Looking for an Ob/Gyn? Here’s How

(HealthDay News) – It’s important to find the right OB-GYN to guide you through some of life’s greatest joys and troubles.

An obstetrician-gynecologist works with women through family planning, pregnancy, childbirth, aging, menopause and sometimes life-threatening diseases. It’s important that your personalities mesh.

“You have to feel comfortable sharing intimate details of your life with this person,” said Dr. Laura Hunter, an OB-GYN at Penn State Health Obstetrics and Gynecology and Penn State Health Lancaster Medical Center. “If you don’t, you should find a different doctor.”

A physician can be either an obstetrician or a gynecologist, but many specialize in both. They may work in private practice, through a health care system or in a hospital, women’s health clinic or birthing center.

When searching for a new OB-GYN, it’s important to double check your insurance coverage. Looking for someone in your insurer’s list of network providers boosts the odds that your insurance will cover the doctor’s services. The insurance company’s website should have a list of providers.

Choose an office near your home or work.

Make sure the OB-GYN has practice privileges at the hospital you plan to use.

You can come up with a list of candidates and then read about their education, training, experience and areas of expertise in online biographies.

Use the American Board of Medical Specialties’ Certification Matters tool to verify that the doctor is board-certified.

“Call the local hospital with an obstetrics unit and ask to talk to a nurse,” suggested Dr. Christina DeAngelis, an OB-GYN at Penn State Health Obstetrics and Gynecology and an assistant professor of obstetrics gynecology at Penn State College of Medicine. “If you want an honest recommendation for a good OB-GYN, ask a labor and delivery nurse.”

Your primary care doctor also may be able to recommend an OB-GYN who’s a good fit for you, based on your personality.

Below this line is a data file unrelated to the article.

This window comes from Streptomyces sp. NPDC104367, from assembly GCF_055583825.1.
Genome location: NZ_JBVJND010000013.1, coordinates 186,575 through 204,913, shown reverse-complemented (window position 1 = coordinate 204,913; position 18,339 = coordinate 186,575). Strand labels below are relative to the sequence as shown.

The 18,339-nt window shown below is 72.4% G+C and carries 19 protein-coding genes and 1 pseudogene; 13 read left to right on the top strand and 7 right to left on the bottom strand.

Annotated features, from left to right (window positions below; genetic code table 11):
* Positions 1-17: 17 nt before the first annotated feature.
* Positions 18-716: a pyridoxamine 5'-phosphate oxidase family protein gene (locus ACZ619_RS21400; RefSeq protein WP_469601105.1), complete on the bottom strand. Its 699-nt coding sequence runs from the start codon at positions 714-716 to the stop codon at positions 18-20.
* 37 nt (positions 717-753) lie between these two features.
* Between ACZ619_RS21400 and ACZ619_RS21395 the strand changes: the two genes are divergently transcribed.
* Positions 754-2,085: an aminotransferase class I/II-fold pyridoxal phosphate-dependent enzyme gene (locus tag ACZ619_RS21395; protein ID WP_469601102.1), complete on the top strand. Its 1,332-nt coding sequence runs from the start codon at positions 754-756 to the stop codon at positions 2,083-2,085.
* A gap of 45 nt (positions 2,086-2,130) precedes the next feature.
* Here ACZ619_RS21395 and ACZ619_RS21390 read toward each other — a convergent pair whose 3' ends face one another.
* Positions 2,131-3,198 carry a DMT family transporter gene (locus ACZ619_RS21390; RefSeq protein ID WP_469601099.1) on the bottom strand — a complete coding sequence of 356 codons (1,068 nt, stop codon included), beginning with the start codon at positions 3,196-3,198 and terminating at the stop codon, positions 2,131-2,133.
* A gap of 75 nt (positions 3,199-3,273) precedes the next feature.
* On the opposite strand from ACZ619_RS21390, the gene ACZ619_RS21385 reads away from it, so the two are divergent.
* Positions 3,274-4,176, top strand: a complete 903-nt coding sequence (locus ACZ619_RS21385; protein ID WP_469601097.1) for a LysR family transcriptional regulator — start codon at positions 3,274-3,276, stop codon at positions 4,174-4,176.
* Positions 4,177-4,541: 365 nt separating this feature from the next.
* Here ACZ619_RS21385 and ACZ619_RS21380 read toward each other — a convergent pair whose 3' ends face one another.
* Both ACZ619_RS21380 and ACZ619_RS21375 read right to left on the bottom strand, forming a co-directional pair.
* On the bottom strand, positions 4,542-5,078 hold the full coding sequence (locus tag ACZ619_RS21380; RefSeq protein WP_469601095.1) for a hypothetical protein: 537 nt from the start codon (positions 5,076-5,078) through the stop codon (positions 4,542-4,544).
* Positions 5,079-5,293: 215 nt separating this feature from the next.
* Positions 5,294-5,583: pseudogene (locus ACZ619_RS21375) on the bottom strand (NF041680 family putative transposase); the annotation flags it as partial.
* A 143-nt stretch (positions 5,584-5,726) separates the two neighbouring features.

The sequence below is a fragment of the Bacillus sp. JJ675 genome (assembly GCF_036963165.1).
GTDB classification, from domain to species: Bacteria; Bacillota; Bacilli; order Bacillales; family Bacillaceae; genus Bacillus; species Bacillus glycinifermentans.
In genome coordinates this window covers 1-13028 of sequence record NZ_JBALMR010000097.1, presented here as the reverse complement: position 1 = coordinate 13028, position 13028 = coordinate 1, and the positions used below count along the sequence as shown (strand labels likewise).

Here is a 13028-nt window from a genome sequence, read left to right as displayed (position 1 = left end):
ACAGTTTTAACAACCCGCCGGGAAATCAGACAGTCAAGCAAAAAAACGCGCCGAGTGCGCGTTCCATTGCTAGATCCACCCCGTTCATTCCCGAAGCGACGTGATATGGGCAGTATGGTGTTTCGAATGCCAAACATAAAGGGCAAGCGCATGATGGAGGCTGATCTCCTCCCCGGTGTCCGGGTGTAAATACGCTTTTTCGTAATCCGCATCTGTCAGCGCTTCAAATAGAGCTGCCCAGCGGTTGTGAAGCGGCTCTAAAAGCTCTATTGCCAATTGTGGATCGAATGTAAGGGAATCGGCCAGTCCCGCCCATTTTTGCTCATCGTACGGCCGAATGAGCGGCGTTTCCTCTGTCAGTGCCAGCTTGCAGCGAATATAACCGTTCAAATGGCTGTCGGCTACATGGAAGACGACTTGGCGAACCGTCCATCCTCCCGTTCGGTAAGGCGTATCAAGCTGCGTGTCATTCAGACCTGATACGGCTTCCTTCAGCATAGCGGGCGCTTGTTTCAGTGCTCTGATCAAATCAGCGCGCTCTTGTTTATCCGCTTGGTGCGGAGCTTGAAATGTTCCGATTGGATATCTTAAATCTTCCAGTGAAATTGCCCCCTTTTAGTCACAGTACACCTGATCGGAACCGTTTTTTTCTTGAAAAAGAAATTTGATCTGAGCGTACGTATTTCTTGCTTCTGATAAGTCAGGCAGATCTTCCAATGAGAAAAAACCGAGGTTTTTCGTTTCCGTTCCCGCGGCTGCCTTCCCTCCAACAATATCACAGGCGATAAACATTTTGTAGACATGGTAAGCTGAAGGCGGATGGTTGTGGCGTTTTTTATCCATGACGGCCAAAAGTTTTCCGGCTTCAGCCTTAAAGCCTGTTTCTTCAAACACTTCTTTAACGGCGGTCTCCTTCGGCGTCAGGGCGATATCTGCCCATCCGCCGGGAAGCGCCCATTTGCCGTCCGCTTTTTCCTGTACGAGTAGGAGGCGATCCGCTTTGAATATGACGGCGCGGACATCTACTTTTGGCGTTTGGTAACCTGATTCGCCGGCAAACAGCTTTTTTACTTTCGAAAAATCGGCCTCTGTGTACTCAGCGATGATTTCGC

Hunter recommends that women follow their instincts when choosing an OB-GYN.

“There’s no magic tool for finding an OB-GYN who’s a good fit for you,” she said, “But you’ll know if you feel comfortable or not.”

Not being able to talk honestly with your doctor could affect your health.

“I can’t help someone who’s finding it painful to have sex if she’s not able to talk to me about that,” Hunter said.

A doctor should listen carefully and address your concerns without judgment or personal opinions, DeAngelis said.

“Patients need to know they can trust their OB-GYN,” DeAngelis said. “We need to be able to address their concerns, regardless of what they are.”

Gynecologic care should begin at age 21, with a Pap test for cervical cancer, or earlier if a woman has very heavy or painful period, is sexually active or is planning to become sexually active.

“There really is no hard and fast rule of when to begin care,” Hunter said. “It depends on the circumstances of each patient.”

When pregnant or planning to become pregnant, a woman should see an OB-GYN as soon as possible.

“We consider the needs of every patient and treat each patient accordingly,” DeAngelis said. “It’s important to focus on every person as an individual.”

More information

The American College of Obstetricians and Gynecologists has more on women’s health.

SOURCE: Penn State Health, news release, April 20, 2023

Source: HealthDay